The craftsman's approach to fighting commentspam
Monday, Apr 11, 2005
Spamming (commentspamming, email spamming, junk-mailing, etc.) is all about economies of scale. Commentspamming itself has exploded in the last two years because commentspammers have identified the proper URLs and methods for sending to different types of blogging software. If you use Movable Type for example, your comment entry form probably has the parameters of the default installation, so it's trivial for someone to write software where they simply add in your site's URL to their target list and their spamming software does the rest, adding comment after comment after comment.

Though I wrote Fury's blogging software from scratch, when I decided to add comments four years ago I took a public domain PHP text-file solution and plugged it in to my own code. Fast and easy to be sure, but once every blog became a target it was only a matter of time before spammers wrote a plug-in for my little comment program. Where a year ago I never got commentspam and six months ago I would get about 10 spam comments a day, last Friday I got 960 commentspams, and that's pretty normal. I regularly get about a thousand a day. It's time to do something about it.

Like I said before, it's all about economies of scale. It's in a spammer's interest to go after the biggest targets, the lowest hanging fruit. The first step toward freeing yourself from commentspam while still maintaining an open commenting system is to write one yourself. Don't use the same fields as everyone else and a spammer will have to do extra work to make their spamengine work with your li'l ol' blog. For most spammers it's simply not worth the effort.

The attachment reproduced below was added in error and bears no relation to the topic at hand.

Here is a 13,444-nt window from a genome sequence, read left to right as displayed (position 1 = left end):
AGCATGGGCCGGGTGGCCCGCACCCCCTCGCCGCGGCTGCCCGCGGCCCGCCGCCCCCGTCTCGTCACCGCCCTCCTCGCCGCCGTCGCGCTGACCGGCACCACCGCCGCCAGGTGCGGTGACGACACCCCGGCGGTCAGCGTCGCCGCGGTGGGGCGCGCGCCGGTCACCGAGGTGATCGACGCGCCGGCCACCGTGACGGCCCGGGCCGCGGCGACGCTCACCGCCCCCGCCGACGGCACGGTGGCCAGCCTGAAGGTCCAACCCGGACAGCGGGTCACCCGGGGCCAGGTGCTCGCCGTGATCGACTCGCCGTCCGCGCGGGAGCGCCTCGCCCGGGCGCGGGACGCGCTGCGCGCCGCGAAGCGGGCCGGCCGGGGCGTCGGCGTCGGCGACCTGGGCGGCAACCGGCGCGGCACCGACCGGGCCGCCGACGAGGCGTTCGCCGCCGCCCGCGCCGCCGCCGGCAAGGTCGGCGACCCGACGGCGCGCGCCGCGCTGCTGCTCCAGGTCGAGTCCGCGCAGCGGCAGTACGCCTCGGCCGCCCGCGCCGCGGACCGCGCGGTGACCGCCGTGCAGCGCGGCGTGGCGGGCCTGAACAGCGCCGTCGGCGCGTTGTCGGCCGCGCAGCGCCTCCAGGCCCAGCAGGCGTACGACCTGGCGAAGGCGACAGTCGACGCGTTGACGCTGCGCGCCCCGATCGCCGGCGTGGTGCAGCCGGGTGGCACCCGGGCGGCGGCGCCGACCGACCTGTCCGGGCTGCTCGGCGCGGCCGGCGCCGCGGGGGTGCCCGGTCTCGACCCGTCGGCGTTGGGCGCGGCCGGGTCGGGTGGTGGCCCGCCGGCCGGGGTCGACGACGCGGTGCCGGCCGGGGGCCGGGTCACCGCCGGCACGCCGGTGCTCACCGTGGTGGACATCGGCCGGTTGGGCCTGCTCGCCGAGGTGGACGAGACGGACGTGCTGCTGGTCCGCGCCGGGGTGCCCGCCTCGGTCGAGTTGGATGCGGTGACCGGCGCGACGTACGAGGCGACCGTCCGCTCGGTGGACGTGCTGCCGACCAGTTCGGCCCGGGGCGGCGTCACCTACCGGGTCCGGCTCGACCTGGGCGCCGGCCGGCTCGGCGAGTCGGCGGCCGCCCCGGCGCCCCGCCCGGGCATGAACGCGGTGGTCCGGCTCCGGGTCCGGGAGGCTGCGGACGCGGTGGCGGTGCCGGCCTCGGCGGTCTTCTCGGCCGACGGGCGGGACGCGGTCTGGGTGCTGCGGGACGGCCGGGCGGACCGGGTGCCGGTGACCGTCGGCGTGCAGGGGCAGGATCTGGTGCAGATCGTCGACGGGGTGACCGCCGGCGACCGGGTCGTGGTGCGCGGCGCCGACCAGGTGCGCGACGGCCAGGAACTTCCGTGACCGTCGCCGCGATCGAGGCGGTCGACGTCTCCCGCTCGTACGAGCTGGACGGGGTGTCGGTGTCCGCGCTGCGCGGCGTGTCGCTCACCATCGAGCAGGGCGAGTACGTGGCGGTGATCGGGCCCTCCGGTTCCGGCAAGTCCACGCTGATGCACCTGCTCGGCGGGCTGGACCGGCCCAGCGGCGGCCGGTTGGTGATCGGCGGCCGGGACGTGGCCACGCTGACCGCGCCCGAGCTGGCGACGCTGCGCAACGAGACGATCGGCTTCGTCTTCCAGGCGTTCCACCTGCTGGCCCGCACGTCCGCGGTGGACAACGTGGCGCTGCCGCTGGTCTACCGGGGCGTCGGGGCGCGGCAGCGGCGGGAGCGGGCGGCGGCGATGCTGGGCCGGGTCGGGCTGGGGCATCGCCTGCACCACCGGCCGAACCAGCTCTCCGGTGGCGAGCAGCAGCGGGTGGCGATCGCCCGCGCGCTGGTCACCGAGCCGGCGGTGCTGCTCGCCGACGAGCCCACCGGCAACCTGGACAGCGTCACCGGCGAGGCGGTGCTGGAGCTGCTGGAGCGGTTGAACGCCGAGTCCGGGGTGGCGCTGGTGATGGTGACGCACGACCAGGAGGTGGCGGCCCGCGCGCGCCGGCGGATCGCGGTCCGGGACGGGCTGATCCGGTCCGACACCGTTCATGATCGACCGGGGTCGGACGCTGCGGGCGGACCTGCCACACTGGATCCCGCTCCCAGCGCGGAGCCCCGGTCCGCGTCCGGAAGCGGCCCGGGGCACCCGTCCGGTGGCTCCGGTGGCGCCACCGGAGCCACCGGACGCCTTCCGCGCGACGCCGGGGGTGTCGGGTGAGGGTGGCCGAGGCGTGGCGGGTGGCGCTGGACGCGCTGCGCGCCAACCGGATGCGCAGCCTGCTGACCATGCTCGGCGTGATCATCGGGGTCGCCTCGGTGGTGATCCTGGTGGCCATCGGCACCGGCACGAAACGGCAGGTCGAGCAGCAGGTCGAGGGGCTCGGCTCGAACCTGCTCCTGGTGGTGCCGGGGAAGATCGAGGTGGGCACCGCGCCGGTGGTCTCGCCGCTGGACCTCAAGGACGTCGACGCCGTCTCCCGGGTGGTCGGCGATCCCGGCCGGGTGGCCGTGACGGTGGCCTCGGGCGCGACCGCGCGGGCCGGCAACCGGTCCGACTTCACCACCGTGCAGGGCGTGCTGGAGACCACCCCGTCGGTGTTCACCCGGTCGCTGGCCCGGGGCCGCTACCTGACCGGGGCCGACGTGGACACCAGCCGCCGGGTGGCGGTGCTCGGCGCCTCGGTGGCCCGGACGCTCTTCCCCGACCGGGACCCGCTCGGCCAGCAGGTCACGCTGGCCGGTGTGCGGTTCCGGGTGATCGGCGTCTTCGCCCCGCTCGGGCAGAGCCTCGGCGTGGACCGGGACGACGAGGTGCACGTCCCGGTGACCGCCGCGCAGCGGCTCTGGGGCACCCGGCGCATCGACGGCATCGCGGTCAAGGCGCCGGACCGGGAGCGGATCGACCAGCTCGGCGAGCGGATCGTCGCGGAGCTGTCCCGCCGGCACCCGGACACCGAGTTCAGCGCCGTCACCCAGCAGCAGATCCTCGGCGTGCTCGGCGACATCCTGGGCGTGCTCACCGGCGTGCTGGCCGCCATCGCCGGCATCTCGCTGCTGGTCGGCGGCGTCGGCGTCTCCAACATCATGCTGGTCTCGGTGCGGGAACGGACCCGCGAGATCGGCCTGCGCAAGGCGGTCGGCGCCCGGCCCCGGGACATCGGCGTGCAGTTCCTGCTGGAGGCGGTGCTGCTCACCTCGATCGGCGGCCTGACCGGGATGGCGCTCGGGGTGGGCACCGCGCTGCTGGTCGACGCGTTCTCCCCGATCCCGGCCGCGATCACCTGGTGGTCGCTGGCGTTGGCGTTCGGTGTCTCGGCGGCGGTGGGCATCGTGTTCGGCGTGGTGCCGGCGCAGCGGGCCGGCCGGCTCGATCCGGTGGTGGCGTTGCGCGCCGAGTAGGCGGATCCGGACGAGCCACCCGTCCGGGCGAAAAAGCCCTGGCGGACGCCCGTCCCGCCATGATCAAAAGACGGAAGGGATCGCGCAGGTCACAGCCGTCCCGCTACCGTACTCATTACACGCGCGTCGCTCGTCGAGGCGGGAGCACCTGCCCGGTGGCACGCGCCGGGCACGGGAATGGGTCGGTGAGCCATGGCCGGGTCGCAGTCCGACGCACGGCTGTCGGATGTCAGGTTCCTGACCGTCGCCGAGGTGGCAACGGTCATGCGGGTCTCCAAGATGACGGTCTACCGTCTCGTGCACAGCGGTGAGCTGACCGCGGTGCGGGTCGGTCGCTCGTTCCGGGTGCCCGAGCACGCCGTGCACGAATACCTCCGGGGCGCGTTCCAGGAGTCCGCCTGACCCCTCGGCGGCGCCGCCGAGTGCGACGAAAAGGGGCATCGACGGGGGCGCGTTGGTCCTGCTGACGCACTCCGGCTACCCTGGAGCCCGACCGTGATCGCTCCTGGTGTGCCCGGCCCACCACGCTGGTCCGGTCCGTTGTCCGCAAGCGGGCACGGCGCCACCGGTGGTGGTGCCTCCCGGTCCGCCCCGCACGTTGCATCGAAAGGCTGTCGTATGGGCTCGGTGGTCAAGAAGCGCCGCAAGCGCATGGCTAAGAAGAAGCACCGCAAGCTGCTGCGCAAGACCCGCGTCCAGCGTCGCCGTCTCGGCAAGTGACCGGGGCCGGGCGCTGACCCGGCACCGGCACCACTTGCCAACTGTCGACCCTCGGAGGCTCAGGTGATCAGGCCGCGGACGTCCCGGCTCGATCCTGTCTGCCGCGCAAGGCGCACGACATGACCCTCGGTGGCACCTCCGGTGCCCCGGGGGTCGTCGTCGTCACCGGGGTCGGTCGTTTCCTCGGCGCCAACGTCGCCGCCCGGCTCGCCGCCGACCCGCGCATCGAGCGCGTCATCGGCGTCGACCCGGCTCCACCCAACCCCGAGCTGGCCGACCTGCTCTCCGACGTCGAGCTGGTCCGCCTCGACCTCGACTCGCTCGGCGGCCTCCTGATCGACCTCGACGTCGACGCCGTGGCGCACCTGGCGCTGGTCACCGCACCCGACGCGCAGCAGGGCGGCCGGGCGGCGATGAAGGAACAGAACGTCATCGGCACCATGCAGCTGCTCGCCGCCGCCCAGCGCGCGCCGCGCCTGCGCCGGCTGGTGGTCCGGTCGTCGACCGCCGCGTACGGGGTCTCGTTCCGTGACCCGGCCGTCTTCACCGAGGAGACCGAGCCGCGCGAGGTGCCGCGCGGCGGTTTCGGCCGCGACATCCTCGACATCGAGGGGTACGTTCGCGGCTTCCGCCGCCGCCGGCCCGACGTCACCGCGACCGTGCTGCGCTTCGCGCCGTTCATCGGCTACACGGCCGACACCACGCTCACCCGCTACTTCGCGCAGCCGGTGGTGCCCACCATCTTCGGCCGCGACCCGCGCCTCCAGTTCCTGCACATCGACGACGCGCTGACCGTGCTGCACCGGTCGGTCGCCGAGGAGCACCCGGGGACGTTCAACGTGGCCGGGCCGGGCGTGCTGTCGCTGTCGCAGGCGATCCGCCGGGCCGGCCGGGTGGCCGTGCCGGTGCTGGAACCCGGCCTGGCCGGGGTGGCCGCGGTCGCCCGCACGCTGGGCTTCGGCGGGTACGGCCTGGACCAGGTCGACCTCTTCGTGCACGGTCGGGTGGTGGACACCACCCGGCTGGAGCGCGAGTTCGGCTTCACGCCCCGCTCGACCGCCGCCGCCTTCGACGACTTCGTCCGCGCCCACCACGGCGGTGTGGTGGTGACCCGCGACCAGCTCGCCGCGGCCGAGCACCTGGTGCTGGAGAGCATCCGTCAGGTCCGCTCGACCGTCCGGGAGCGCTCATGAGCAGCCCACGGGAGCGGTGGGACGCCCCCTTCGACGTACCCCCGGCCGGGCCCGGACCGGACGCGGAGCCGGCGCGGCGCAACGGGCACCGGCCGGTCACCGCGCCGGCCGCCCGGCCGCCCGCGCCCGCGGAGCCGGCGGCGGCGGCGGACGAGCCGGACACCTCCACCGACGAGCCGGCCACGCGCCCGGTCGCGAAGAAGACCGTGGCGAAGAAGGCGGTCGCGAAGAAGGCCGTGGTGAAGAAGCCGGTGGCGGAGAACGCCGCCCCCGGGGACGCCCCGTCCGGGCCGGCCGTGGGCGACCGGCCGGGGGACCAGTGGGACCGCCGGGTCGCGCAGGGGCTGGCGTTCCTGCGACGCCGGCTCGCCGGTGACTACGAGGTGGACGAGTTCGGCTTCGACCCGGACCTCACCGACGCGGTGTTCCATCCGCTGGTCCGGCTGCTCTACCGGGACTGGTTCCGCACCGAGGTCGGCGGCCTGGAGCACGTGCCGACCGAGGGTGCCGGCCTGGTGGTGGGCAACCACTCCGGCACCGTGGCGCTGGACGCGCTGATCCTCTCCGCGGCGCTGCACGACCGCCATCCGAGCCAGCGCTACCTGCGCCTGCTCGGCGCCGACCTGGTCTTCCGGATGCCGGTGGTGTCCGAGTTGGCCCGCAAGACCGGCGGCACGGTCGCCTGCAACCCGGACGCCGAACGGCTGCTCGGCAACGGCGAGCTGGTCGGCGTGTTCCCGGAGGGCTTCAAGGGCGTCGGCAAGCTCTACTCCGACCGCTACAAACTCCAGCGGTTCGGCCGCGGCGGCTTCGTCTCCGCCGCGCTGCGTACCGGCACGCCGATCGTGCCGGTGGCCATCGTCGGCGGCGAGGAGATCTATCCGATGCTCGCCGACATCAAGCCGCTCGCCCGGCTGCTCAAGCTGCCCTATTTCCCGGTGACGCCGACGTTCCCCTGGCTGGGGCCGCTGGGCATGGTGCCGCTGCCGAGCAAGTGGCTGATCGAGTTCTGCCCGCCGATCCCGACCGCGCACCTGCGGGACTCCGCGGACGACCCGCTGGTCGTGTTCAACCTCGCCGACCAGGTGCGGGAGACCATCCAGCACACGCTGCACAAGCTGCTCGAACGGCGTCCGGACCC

I could see a cottage industry of coders who write anti-comment-spam solutions for weblogs. In a way it's a magnificent throwback to the days before standardized parts; for maximum effectiveness, each solution should be different from those before it. Taking it a step further, they should be different in different ways. It's not enough to just change field names, because sooner or later someone will make a program that recognizes the rest of your code and deduces those field names on a per-site basis. It's not enough to introduce a CAPCHA (picture containing a word that the human has to enter) because if you do it often enough it's worth a spammer's while to make an AI that can deduce your CAPCHAs (and they have).

What's needed is good old-fashioned craftsmanship. In a way, it's a great way to hone one's coding skills. I started down that path tonight by making a small change to my own comments engine. I don't expect this patch will keep the spammers at bay forever, and I'd be disappointed if it did, because then I'd lose the opportunity to keep innovating against them.

The trouble with writing this post, of course, is that it's a gauntlet of sorts. By declaring that I will out-innovate, my dare turns their attentions to me and makes my work that much harder. To that, I only have three things to say:

  1. Commentspamming a Google employee's blog is about as smart as abusing the sherrif's daughter.
  2. The spamfighting enhancements I incorporate into this site will only be implemented on this site and no others, so the efforts you expend to defeat them will only afford you the opportunity to spam this one site, and no others.
  3. All comments on Fury are served on pages that are blocked from all of the web crawlers via the robots.txt specification. Even if you do manage to succeed in commentspamming, it's not going to do you any good and while you don't care about a few dead-ends when spamming half a million blogs, it's counterproductive defeating a system when you have nothing to gain in the first place.

In the last 90 minutes this change has blocked 67 commentspams. It's a good start.

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Hi, I'm Kevin Fox.
I've been blogging at since 1998.
I can be reached at .

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I post most frequently on Twitter as @kfury and on Google Plus.


I've led design at Mozilla Labs, designed Gmail 1.0, Google Reader 2.0, FriendFeed, and a few special projects at Facebook.

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